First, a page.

Monday, September 13, 2010

Where Are Your Instincts Leading You?
- The Psychology of Action

Unlike animals that have an instinct, man posseses two instincts (as Isaiah 57, 16, states, "… and souls I created."). Both constantly duel each other for dominance. Your behavior depends on which instinct asserts superior logic.

The arbiter of which way to behave is your mind. Each instinct appeals to the mind, presenting it its "case". The mind weighs both appeals then renders its judgement.

The instinctual battle is a fierce one because the instincts pull to opposite poles. One wants to take the person (its "carrier") into proximity with the divine, to subserve a higher calling; The other much prefers the secular agenda, preoccupied with the body's desires. The former wants cold logic of the brain to rule; The latter much prefers indulging the emotions. One sacrifices conveniences for the sake of truth; The other sacrifices truth for the sake of conveniences.

(We've used the term "instincts" to connote a human propensity. The more usual term is "soul". One soul is the "Holy Soul" - the one referred to in Genesis 2, 7, "… inflated … a living soul."; The other is your "Animal Soul". As noted, both are usually diametrically opposed.)

It follows from this inherent dichotomy, that a man thinking he's doing what is ordinarily right - must think twice to assess if, in fact, he is doing what's right. For as long as he hasn't yet clearly defined what each soul's yearning is, he cannot be sure his manifest behavior is indeed the right one. Is he deciding in favor of his bodily cares, or is he in fact answering to a lofty purpose? All too often, the derived judgement goes ahead without a probe of its sources.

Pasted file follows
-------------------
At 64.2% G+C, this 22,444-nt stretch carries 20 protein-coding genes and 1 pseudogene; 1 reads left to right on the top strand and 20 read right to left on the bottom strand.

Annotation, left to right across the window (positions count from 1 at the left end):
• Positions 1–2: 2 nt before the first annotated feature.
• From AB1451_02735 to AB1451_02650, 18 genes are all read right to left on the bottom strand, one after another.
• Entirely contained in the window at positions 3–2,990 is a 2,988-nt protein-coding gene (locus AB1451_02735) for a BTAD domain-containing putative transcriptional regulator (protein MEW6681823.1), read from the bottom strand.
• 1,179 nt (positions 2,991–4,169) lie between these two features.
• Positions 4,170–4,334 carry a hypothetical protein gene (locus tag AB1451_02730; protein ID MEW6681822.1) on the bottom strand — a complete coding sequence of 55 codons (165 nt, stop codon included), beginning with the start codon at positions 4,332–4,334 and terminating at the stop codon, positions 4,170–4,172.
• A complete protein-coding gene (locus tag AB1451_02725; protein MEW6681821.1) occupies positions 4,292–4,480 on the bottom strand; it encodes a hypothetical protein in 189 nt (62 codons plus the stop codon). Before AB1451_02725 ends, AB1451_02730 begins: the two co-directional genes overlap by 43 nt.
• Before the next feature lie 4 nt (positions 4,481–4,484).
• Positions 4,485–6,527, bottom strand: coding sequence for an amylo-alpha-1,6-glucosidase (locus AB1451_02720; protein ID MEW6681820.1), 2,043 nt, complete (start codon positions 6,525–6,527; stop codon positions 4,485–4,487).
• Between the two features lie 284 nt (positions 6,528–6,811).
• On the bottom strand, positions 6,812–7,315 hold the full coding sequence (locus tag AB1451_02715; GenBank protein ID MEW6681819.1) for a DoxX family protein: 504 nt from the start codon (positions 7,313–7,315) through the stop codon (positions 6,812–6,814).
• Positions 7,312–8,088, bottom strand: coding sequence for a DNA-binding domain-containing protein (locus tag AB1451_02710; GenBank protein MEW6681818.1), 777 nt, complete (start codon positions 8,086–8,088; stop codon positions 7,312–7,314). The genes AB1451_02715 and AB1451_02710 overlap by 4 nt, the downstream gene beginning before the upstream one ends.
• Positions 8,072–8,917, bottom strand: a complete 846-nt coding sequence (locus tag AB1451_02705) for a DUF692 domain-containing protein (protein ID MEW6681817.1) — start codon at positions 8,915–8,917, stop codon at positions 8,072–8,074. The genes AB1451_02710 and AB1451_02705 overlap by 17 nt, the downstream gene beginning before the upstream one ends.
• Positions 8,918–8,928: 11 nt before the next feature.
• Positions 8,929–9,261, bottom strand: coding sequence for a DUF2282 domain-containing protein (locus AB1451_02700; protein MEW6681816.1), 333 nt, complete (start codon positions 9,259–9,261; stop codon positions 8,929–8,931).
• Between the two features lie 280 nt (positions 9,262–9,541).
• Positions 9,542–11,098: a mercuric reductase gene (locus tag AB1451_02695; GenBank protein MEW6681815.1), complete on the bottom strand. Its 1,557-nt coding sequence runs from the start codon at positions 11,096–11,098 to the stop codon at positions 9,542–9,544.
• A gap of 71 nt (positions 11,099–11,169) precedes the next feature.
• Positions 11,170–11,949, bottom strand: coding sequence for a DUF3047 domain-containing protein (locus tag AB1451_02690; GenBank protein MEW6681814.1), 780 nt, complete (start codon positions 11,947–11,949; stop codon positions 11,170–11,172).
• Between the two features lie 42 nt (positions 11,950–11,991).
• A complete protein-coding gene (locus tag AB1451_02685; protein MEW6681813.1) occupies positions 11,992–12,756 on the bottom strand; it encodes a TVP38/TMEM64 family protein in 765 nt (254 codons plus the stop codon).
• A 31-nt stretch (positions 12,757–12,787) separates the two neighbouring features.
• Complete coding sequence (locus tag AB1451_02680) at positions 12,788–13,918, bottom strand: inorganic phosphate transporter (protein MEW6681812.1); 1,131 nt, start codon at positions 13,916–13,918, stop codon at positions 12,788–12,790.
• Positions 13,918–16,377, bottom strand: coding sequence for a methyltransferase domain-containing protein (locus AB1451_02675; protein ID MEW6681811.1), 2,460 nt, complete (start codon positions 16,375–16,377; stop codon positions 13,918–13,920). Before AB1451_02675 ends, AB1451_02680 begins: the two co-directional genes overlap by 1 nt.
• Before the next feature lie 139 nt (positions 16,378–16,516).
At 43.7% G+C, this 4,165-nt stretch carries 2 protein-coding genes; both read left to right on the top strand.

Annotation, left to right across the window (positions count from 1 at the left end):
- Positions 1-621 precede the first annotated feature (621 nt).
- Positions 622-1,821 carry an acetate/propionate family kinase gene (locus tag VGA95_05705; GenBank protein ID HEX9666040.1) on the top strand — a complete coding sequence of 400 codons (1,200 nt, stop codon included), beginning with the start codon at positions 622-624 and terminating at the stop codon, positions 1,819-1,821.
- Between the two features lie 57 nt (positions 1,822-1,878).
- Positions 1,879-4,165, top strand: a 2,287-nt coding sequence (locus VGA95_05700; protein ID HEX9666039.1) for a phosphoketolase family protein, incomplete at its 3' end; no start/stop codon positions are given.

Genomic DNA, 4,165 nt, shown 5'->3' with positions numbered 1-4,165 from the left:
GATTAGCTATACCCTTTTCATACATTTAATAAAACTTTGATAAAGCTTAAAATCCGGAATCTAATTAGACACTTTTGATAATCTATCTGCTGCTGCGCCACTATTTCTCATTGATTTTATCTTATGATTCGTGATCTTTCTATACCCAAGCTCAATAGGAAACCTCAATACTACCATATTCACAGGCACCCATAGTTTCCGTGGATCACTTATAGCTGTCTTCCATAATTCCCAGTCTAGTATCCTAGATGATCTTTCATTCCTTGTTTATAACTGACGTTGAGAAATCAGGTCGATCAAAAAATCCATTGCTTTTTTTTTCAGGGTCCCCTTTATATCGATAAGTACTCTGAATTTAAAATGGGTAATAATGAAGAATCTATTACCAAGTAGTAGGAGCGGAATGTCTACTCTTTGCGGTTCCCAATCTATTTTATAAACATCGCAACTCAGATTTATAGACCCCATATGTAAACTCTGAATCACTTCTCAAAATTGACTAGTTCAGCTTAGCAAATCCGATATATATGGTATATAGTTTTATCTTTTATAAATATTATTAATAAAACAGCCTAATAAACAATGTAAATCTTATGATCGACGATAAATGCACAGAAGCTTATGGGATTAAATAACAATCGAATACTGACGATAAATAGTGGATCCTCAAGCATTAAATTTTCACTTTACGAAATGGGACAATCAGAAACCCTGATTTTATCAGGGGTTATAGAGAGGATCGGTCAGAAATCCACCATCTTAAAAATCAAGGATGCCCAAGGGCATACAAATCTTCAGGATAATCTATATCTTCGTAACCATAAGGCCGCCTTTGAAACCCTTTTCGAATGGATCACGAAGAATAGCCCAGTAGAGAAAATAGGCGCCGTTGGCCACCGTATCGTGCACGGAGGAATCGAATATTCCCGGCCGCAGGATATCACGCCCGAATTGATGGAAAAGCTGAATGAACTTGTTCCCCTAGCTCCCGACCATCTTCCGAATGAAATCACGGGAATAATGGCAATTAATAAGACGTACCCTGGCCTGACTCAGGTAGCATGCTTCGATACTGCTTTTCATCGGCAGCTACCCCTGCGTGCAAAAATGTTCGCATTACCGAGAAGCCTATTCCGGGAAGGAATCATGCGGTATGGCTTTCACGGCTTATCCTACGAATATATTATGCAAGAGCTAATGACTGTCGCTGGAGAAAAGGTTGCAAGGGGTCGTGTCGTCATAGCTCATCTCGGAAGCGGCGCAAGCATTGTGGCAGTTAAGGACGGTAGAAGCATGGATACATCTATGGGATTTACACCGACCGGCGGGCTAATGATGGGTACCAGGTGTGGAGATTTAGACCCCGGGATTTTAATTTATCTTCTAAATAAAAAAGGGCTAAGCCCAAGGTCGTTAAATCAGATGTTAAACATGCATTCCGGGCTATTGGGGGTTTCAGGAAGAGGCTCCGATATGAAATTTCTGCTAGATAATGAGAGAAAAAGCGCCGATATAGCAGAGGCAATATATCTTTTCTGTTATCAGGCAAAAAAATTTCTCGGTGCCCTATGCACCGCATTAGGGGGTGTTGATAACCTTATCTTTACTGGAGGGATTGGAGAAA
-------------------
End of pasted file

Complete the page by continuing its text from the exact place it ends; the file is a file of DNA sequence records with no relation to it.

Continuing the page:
It would seem, the more religious Jew can better judge his actions to determine its alignment with the Holy Soul's urgings. For him, its logic for observant requirements comes out in high relief. The less observant Jew cannot clearly hear that inner voice within him whose language of proximity to G-d remains nebulous, albeit alive; For no Jew can escape this gravitational pull to religion; That Jewish "spark" is really his soul's yearning for dominance.

Nevertheless, the observant Jew all too often has an Animal Soul who well argues its case to skew judgement in its favor. With its own submission at stake, it can rationalize perfect coincidences to push aside its rival's wishes.

The mind, for its part, without pursuing a learning strategy, will suffer little upset of its composure.

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